Benefits of Green Prefab [USA Today]

Today USA Today published an article on green prefab in both the Money section and online.  Wendy Koch, author and owner of her own green home under construction, gathered various industry opinions for the article.  Here’s a snapshot of industry thinking on the topic:

Those building old-fashioned, inefficient prefabs are struggling to survive.”  – David Johnston, co-author of Toward a Zero Energy Home

Factory fabrication can reduce costs through eliminating construction waste and doing larger projects. – Shilpa Sankaran, co-founder of ZETA Communities

Green prefabs are often higher quality when built in climate-controlled conditions and not exposed to bad weather. – Sheri Koones, author of Prefabulous and Sustainable

Prefab will gain market share when housing comes back and building codes demand greater energy efficiency.  – Lloyd Alter, architecture and design editor at Treehugger

Companies offering prefab can help with “one-stop shopping” and trying to “manage the amount of stress people deal with.”  – Bill Haney, president of Blu Homes.

Single family projects are constrained by financing and land acquisition, so expect to see success this year in both smaller and larger projects — additions/ADUs on the one hand and multifamily on the other.  – Preston Koerner, chief editor of Jetson Green

Read more: Home builders see green prefab potential by Wendy Koch.


  • Justin

    I couldn’t disagree more with the myth the prefab industry keeps spreading about building the homes inside a “climate-controlled” environment being any better. This is totally false. As a custom home builder who has also built modular. There is absolutely no advantage to building inside a factory for “climate control”, and to be quite honest, the quality from the factory wasn’t even close to what we build in the field on “stick built homes”. It should be noted we got our modular from one of the biggest companies in the country. Furthermore, our modular was built in winter and the boxes literally got pushed outside of the factory into the elements to sit before shipping. Because it was winter they couldn’t even complete the original order which was supposed to have fully grouted tile in the bathrooms. They grout would’ve froze so they couldn’t complete it. Where is the advantage to building inside if you push the boxes right out after completion? There certainly wasn’t better quality in the trim or framing details.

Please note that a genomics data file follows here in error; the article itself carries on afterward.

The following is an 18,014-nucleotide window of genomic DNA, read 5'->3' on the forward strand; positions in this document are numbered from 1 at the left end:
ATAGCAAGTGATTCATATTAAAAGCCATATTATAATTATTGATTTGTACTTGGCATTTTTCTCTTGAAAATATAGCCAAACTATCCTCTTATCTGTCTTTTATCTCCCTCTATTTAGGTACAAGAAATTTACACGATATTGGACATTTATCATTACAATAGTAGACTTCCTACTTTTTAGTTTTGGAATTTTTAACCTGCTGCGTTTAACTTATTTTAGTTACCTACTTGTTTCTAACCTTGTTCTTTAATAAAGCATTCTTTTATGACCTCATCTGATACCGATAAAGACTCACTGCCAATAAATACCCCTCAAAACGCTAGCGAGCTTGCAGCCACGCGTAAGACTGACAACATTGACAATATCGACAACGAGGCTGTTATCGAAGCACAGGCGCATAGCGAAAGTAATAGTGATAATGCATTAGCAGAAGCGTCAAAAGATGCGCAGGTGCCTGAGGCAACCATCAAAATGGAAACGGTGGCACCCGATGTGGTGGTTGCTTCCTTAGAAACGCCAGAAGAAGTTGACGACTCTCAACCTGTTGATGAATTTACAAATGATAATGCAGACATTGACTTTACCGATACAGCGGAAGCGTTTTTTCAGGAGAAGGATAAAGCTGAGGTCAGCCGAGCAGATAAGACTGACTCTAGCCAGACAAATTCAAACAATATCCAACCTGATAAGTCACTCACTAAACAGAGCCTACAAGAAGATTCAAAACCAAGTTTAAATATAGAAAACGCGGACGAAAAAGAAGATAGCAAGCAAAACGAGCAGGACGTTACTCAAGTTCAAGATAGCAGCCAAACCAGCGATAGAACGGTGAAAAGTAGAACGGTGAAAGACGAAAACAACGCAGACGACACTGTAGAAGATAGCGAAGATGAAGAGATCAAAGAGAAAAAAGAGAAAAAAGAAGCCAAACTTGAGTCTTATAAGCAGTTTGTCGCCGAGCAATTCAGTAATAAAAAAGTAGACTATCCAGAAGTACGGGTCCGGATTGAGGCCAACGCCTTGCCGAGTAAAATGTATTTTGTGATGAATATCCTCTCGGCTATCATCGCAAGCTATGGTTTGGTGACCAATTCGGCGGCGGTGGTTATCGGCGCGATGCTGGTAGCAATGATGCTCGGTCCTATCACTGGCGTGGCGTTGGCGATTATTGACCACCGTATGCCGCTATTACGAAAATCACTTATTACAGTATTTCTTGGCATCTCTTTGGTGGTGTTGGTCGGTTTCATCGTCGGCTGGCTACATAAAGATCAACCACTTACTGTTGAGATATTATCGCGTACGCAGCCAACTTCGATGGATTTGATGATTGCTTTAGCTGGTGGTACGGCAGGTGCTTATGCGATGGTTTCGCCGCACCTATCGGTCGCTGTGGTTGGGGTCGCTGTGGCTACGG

Prefab homes offering “one stop shopping” is not any different that hiring a general contractor or construction management company as we offer “one stop shopping” as well. In fact your better off to get your modular through a local company that has the resources to complete all the necessary site work as well.

    Why would building prefab give you better energy efficiency? This statement also makes no sense.

    The only advantage I have seen from prefab is the companies buy material in such large quantities that they can usually negotiate better pricing for materials than a small single home building company can.

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